The first ever publicly-known Brazilian Portuguese-speaking cyber-espionage campaign has been uncovered, targeting financial institutions as well as telecommunications, manufacturing, energy and media companies.
The Poseidon Group is an advanced threat actor active in global cyber-espionage operations. According to the Kaspersky Lab Global Research and Analysis Team, it was heretofore undiscovered despite being active since at least 2005.
“The Poseidon Group is a long-standing team operating on all domains: land, air and sea. Some of its command and control centers have been found inside ISPs providing Internet service to ships at sea, wireless connections as well as those inside traditional carriers,” said Dmitry Bestuzhev, director, Global Research and Analysis Team, Kaspersky Lab Latin America. “In addition, several of its implants were found to have a very short life span which contributed to this group being able to operate for such a long time without being detected.”
The group’s standard M.O. is to manipulate victim companies into contracting the Poseidon Group as a security consultant, under the threat of exploiting the stolen information in a series of shady business deals.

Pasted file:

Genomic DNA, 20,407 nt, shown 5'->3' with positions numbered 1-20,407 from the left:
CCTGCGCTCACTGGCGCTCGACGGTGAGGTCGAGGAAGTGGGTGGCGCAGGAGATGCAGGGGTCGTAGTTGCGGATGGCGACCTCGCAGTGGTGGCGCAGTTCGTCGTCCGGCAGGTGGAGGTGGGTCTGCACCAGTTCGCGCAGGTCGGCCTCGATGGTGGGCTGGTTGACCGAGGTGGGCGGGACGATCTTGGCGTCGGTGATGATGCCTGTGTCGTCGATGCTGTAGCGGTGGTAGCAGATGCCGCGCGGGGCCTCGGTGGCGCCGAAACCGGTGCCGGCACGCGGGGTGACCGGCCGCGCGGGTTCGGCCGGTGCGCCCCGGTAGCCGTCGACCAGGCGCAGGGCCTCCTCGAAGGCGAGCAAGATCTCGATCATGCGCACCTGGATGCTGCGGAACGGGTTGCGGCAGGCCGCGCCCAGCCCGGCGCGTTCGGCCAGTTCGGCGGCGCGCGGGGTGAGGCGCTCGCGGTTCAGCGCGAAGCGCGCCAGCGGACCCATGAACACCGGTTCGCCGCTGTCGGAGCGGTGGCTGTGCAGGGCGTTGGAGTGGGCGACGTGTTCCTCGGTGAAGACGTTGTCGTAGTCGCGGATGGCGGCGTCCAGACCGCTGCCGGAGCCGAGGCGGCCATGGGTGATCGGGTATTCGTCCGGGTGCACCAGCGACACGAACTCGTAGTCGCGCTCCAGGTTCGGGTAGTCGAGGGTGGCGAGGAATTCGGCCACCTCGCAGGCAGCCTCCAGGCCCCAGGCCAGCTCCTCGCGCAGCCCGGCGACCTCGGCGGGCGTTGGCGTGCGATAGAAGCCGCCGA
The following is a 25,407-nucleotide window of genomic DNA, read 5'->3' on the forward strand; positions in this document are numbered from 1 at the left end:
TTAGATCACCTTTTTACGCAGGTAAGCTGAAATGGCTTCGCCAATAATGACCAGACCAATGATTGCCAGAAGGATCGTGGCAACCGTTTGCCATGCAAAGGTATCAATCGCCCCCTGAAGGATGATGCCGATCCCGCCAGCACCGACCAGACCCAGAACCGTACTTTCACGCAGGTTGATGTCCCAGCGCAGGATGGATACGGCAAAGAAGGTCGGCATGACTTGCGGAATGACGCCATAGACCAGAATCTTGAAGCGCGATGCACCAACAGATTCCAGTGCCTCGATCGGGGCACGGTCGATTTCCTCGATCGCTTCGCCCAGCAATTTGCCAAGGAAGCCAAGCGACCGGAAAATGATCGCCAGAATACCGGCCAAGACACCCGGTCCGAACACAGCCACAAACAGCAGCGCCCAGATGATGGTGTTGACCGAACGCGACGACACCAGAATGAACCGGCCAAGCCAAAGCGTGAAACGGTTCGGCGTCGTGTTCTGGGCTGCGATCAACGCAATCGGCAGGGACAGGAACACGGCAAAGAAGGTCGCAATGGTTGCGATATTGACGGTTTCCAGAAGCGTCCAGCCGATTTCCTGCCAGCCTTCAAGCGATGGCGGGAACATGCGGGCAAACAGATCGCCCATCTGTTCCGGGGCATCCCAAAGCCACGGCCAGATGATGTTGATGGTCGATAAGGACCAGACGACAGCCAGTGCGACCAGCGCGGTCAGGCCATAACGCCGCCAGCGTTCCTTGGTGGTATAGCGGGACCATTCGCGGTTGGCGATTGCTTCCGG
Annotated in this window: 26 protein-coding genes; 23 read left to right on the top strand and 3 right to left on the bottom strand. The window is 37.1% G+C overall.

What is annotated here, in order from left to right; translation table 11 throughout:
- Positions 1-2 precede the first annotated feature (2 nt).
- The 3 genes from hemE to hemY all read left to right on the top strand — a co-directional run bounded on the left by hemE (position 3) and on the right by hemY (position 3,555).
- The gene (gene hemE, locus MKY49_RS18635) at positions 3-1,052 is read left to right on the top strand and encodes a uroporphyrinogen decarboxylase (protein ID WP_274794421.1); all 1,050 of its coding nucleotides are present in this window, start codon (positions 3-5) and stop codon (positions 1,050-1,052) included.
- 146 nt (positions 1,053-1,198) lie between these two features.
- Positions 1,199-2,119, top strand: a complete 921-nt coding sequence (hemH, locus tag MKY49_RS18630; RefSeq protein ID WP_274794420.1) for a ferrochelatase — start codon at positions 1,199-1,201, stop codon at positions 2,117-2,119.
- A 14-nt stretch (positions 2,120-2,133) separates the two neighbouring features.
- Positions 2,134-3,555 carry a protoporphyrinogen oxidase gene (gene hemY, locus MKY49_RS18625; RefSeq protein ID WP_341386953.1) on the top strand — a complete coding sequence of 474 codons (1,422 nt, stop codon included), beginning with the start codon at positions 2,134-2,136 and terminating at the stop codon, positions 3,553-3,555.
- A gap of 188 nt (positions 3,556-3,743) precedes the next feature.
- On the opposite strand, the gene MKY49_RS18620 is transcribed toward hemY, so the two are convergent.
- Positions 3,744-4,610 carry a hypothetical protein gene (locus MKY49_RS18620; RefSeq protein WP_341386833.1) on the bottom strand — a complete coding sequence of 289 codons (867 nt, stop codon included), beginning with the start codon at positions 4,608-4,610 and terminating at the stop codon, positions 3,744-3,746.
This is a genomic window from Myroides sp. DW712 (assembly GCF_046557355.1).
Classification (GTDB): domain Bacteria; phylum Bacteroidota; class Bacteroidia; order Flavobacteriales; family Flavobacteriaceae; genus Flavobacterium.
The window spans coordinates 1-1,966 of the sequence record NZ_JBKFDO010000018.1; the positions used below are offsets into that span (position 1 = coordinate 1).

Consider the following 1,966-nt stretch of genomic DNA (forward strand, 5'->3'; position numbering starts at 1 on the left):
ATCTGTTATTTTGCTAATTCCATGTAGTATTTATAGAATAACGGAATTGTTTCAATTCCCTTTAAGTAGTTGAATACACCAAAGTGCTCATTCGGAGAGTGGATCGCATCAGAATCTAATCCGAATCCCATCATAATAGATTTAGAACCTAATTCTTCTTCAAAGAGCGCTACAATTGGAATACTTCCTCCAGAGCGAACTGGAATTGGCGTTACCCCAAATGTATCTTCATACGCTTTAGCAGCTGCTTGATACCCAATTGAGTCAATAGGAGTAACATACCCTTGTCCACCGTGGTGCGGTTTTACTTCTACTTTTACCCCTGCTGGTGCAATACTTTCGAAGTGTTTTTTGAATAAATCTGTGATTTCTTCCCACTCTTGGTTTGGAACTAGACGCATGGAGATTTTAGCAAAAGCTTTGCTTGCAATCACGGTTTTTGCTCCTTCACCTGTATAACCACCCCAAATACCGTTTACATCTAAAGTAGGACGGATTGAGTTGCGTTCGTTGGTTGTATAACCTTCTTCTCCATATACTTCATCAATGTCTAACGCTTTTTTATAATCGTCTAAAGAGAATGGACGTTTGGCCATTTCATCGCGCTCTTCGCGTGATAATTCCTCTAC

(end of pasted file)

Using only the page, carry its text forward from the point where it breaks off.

“What makes the Poseidon Group stand out is that it’s a commercial entity, whose attacks involve custom malware digitally signed with rogue certificates deployed to steal sensitive data from victims to coerce them into a business relationship,” researchers said in a blog post. “In addition, the malware is designed to function specifically on English and Brazilian Portuguese Windows machines, a first for a targeted attack.”
At least 35 victim companies have been identified. Along with various verticals, Kaspersky Lab experts have also detected attacks on service companies that cater to top corporate executives. However, the victim spread is heavily skewed towards Brazil, where many of the victims have joint ventures or partner operations.
The Poseidon Group relies on spear-phishing emails with RTF/DOC files, usually with a human resources lure, that drop a malicious binary into the target’s system when clicked on. Once a computer is infected, the malware reports to the command and control servers before beginning a complex phase of lateral movement.
“This phase will often leverage a specialized tool that automatically and aggressively collects a wide array of information including credentials, group management policies and even system logs to better hone further attacks and assure execution of the malware,” the firm said.
By doing this, the attackers actually know what applications and commands they can use without alerting the network administrator during lateral movement and exfiltration.